SEOUL, May 29 (Korea Bizwire) – The latest report from the Hyundai Research Institute has revealed that South Korea is relatively safe from economic crisis, but warns that a dependency on trade with high-risk nations must not be overlooked.
The report evaluating the vulnerabilities of 26 developing economies around the world categorized the countries using five indices – inflation, ratio of fiscal deficit to GDP, public debt ratio, current account deficit, and short-term liabilities and foreign exchange reserves – and risk assessment criteria from the IMF.
South Korea, along with Taiwan, Thailand, the Czech Republic and the Philippines, was classified as safe in terms of economic risks.
High-risk nations were Ukraine, Brazil, South Africa, Egypt, Myanmar, and Argentina; medium-risk countries were India, Turkey, Vietnam, Malaysia, Poland, Greece, Russia, Mexico, and Colombia; and Indonesia, Hungary, Chile, Peru, UAE, and Qatar were classified as low risk.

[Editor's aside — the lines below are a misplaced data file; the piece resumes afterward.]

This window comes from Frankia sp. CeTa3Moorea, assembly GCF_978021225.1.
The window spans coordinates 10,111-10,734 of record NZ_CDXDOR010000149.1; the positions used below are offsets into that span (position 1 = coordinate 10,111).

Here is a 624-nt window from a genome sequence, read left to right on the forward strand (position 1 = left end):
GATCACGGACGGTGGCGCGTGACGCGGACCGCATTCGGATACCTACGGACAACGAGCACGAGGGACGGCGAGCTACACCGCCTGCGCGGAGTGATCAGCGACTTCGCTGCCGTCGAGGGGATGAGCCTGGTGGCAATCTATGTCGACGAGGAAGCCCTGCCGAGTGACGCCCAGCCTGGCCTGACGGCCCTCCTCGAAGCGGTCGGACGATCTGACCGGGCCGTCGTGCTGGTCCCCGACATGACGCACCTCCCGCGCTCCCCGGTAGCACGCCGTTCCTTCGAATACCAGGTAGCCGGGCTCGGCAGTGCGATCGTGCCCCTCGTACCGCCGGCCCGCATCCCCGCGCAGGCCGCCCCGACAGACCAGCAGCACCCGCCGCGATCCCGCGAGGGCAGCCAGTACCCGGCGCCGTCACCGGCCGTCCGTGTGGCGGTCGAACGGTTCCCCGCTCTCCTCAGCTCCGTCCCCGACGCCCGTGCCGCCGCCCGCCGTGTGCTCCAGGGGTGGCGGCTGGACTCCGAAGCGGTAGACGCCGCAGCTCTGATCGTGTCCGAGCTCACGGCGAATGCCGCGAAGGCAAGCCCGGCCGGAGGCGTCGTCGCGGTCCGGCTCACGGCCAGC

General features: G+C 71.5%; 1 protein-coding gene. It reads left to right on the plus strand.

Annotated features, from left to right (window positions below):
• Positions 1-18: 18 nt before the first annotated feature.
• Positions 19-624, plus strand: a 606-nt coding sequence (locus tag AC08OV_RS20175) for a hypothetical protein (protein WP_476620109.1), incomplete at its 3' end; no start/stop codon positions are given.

Despite South Korea’s relative safety from an economic crisis of its own, high and medium-risk economies accounted for 17.6 percent of its total exports, leaving the country vulnerable to economic domino effects from less predictable countries.
“Businesses must reevaluate their investments in fragile economies, and be ready to respond preemptively to the risks through constant monitoring of their markets,” said researcher Kim Soo-hyung.
In comparison to trade risks, banks were relatively safe with their investments in emerging markets, with medium and high-risk economies accounting for 6.6 percent.
“South Korea must take advantage of the global economic recovery gathering pace to diversify and expand its exports,” Kim added.
By Joseph Shin (firstname.lastname@example.org)